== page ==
The truth about being faithful

Published 6:00 am Sunday, October 16, 2022

By Charles Qualls

Think back over your life for a moment. Have you ever had a neighbor you liked so much that you didn’t want to disappoint them? Stories of the troublesome neighbor are all too easy to come by. It’s tough sometimes to share a property border with someone else, especially if they don’t share your same values. Or if they don’t care about anyone other than themselves. 

Phil was a different sort of dude. He and his wife were our backyard neighbors in another city. The neighborhood was full of rumors that Phil stayed about half-lit all the time. Turns out, it wasn’t just rumor. 

I’m not going to kid you. We did encounter Phil a time or so and could tell that he was working on a good buzz. Here’s the thing though: he never caused us any trouble. Not one bit that I can recall. 

He was an extremely nice guy. We learned over time that he would offer to help you with anything you could need help with. We even learned that Phil was so handy, I’m pretty sure there was nothing around the house he didn’t know how to do.

If they had stayed long, I would’ve done just about anything in the world for them. They were likable. But one day, he and his wife listed their house for sale. It sold quickly and some noisy college girls moved in. 

They partied like young girls who had a wealthy suburban Dad who bought them a house in the city and turned them loose. One particularly troublesome night, I remarked to my wife, “I sure do miss Phil and his wife. He stayed drunk, but they were great neighbors!”

So, I want you to get in your mind the person you have loved as much as you do yourself. The truth about being faithful to God is that it’s all about caring for someone other than yourself. If that’s a problem for you or me, we’re really going to struggle with everything that comes next. 

Our scripture this week was from Exodus 20. The much revered Ten Commandments are found there. Amy Erickson in her writing notices that these beloved Ten Commandments are framed like this. God begins by saying, “I am Yahweh your god…” and ends by talking about, “…your neighbor”  

That is, God starts by telling us to worship, remember and to revere God. Then ends by telling us to respect and care for our neighbor. If you don’t remember anything else I say here, then please just take with you this one thing. When the driving force in my life or yours is our inner voice that screams “I want…!,” then the driving force in our lives is not God. It’s us.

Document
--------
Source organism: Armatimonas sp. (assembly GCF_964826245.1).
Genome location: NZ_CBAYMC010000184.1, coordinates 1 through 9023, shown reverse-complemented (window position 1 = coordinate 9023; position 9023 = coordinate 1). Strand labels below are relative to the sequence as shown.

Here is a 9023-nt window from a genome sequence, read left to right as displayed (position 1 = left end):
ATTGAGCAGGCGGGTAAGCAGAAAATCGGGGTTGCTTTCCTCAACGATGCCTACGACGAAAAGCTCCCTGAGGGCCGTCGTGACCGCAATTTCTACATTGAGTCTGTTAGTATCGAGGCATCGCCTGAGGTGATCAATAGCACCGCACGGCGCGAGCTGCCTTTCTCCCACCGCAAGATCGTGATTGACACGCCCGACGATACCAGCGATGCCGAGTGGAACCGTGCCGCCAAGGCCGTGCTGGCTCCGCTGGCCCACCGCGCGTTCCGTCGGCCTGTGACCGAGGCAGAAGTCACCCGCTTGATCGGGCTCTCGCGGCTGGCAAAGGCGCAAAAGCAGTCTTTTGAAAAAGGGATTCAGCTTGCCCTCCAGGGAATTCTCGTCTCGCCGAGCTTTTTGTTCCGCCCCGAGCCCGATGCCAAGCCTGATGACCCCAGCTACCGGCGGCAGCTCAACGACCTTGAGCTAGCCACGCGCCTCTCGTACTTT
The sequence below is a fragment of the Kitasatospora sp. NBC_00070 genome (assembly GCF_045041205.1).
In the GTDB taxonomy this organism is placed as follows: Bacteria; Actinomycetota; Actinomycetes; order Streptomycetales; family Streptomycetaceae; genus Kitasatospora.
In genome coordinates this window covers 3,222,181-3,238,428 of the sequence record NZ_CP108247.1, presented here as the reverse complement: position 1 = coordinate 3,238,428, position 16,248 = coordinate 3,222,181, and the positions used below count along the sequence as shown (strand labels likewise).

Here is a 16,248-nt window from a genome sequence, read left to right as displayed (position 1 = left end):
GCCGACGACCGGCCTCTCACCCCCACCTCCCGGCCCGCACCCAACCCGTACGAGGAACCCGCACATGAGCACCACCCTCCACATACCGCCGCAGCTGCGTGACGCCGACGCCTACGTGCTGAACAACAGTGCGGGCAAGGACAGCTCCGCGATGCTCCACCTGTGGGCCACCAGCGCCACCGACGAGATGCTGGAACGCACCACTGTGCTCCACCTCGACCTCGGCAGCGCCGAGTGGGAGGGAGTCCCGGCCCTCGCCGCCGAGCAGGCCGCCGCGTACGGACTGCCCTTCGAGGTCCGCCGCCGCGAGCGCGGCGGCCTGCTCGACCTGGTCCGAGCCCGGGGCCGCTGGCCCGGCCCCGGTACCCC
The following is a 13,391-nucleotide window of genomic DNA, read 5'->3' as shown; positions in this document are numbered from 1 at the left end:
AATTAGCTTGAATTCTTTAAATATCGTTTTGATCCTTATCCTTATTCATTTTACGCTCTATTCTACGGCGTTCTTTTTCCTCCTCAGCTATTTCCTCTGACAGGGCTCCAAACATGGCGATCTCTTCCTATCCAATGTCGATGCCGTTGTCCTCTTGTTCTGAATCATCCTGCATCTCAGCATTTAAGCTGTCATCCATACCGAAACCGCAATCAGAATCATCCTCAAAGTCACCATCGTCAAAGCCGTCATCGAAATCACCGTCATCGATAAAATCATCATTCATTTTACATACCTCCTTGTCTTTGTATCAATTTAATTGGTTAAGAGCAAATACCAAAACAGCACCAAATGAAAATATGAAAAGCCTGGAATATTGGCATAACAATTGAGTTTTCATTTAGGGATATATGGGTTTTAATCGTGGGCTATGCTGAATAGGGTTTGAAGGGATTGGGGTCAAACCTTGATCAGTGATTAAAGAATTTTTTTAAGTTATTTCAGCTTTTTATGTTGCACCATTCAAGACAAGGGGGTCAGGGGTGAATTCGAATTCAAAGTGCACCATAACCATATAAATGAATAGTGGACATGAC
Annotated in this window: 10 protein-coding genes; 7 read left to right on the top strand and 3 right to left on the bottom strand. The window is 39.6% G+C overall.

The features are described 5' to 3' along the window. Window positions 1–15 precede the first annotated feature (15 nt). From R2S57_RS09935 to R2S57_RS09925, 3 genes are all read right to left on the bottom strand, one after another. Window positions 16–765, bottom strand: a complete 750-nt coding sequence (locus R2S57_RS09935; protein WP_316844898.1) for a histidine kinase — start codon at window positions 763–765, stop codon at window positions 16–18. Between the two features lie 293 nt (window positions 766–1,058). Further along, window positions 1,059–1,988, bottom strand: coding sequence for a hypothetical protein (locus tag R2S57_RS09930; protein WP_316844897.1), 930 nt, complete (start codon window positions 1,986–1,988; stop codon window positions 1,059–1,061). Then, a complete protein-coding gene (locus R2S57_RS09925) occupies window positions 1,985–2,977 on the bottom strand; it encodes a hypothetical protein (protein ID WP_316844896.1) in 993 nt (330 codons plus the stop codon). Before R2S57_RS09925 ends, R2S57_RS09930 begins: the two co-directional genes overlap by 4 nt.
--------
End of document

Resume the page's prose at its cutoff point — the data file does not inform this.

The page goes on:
God said to us, “I am the Lord your God.” That’s the truth about being faithful. This will probably be engraved as the epitaph on my tombstone one day because I’ve said it a million times. “The best news is that God is God, and you’re not. Which means you don’t have to be.” 

We live in a world where millions of people profess a loyalty and a love for the Ten Commandments. But I’m not sure a whole lot of them have actually read them lately. I’m glad that morals or ethics are important to believers. They should be.

But wielding God’s words against other people wasn’t the central intent behind the Ten Commandments. Faithfulness was. God wanted us to be faithful. 

Let me ask you this. In your company, your family or in your community, who stands out as being faithful? I mean, you know who is faithful and who isn’t. In a healthy relationship, the parties are faithful. They care about and give for each other. In an unhealthy relationship, they aren’t. God wanted, and still does, for us to live, love and serve in faithful ways. 

A truth about faithfulness just might be this. That in God’s commandments, the thing we learn the most about is God. They tell us what’s important to God. They show us the heart of God. Their goal is to help us be faithful. 

God knows when we are faithful, because it shows. Not that we live out our beliefs for show. It just does show when we do. Or, when we don’t. Another truth is that others know when we are faithful, too. Because like the neighbors, they are on the receiving end of whatever we do. Faithful or not.

Dr. Charles Qualls is senior pastor at Franklin Baptist Church. Contact him at 757-562-5135.